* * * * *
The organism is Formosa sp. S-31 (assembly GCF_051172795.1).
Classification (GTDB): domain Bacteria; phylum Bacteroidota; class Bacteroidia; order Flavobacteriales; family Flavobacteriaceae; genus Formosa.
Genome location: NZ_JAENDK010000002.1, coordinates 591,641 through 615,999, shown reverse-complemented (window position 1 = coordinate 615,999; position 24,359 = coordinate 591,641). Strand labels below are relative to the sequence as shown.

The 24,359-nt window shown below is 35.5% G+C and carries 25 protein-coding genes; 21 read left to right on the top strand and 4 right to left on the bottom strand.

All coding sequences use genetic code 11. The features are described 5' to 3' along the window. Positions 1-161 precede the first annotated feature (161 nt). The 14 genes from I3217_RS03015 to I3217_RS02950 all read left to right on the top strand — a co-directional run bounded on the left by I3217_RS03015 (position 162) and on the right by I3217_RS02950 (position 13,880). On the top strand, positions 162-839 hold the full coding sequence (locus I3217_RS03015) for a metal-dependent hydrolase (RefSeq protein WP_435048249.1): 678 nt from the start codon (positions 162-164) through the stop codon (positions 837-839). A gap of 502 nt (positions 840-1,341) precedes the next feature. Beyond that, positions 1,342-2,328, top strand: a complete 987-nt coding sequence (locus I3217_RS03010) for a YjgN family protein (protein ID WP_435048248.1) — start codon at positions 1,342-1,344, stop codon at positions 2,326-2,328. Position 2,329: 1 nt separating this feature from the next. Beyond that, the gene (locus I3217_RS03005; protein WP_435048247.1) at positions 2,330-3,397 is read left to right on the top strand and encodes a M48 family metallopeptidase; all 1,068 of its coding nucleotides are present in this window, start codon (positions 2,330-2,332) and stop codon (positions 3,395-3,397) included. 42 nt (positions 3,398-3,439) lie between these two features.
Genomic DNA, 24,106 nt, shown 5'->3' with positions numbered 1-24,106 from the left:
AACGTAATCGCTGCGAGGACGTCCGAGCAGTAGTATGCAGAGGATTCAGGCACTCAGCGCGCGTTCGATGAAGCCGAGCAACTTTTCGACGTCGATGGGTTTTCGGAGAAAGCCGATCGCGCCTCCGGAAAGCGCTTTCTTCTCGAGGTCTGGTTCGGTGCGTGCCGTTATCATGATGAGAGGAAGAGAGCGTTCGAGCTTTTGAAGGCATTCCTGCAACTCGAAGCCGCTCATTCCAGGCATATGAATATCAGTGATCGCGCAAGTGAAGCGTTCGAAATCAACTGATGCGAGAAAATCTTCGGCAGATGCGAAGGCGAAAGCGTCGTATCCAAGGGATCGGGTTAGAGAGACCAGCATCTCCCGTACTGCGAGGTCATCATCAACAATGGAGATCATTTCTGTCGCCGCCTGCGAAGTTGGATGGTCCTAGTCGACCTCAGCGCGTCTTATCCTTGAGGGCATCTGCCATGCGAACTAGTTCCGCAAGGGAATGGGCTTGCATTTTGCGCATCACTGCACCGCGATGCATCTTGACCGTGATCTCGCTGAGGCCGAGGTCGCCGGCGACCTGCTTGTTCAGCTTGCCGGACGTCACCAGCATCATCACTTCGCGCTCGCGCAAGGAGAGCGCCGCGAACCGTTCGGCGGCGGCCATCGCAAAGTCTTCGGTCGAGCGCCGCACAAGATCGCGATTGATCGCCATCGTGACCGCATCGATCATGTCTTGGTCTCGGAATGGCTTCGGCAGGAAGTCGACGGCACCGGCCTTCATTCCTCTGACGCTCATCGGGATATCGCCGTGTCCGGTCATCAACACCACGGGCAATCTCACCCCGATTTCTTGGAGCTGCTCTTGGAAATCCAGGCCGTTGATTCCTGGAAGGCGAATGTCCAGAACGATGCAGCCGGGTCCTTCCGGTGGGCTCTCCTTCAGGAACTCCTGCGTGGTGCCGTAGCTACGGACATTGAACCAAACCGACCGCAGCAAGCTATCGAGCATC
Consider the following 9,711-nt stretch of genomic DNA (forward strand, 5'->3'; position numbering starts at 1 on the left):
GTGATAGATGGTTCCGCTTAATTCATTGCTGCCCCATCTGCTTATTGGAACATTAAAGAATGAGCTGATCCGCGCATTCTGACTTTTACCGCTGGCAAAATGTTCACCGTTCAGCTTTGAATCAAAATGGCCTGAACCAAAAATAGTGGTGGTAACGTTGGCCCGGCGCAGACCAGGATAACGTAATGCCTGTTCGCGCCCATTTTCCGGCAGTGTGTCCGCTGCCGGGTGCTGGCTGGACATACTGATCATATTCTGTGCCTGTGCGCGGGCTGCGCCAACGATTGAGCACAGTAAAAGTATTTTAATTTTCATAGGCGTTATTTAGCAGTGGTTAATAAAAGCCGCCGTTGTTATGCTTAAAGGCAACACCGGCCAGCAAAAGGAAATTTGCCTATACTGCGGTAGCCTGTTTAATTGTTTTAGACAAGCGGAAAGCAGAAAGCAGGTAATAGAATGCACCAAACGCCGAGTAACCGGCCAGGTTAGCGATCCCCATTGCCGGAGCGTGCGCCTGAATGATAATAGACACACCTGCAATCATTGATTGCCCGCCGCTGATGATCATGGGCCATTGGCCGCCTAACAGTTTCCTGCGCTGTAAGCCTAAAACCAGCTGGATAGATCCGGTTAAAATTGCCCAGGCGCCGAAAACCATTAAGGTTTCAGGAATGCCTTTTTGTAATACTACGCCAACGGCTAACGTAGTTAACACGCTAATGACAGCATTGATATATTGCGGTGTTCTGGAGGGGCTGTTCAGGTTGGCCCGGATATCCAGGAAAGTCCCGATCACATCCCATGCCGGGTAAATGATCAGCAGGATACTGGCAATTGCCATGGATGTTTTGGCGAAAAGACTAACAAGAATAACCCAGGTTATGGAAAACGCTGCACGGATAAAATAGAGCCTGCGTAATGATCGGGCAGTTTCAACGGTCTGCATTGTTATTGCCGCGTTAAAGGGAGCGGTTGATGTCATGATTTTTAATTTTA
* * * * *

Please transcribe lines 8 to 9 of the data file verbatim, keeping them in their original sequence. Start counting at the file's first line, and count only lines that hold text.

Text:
Consider the following 9,711-nt stretch of genomic DNA (forward strand, 5'->3'; position numbering starts at 1 on the left):
GTGATAGATGGTTCCGCTTAATTCATTGCTGCCCCATCTGCTTATTGGAACATTAAAGAATGAGCTGATCCGCGCATTCTGACTTTTACCGCTGGCAAAATGTTCACCGTTCAGCTTTGAATCAAAATGGCCTGAACCAAAAATAGTGGTGGTAACGTTGGCCCGGCGCAGACCAGGATAACGTAATGCCTGTTCGCGCCCATTTTCCGGCAGTGTGTCCGCTGCCGGGTGCTGGCTGGACATACTGATCATATTCTGTGCCTGTGCGCGGGCTGCGCCAACGATTGAGCACAGTAAAAGTATTTTAATTTTCATAGGCGTTATTTAGCAGTGGTTAATAAAAGCCGCCGTTGTTATGCTTAAAGGCAACACCGGCCAGCAAAAGGAAATTTGCCTATACTGCGGTAGCCTGTTTAATTGTTTTAGACAAGCGGAAAGCAGAAAGCAGGTAATAGAATGCACCAAACGCCGAGTAACCGGCCAGGTTAGCGATCCCCATTGCCGGAGCGTGCGCCTGAATGATAATAGACACACCTGCAATCATTGATTGCCCGCCGCTGATGATCATGGGCCATTGGCCGCCTAACAGTTTCCTGCGCTGTAAGCCTAAAACCAGCTGGATAGATCCGGTTAAAATTGCCCAGGCGCCGAAAACCATTAAGGTTTCAGGAATGCCTTTTTGTAATACTACGCCAACGGCTAACGTAGTTAACACGCTAATGACAGCATTGATATATTGCGGTGTTCTGGAGGGGCTGTTCAGGTTGGCCCGGATATCCAGGAAAGTCCCGATCACATCCCATGCCGGGTAAATGATCAGCAGGATACTGGCAATTGCCATGGATGTTTTGGCGAAAAGACTAACAAGAATAACCCAGGTTATGGAAAACGCTGCACGGATAAAATAGAGCCTGCGTAATGATCGGGCAGTTTCAACGGTCTGCATTGTTATTGCCGCGTTAAAGGGAGCGGTTGATGTCATGATTTTTAATTTTA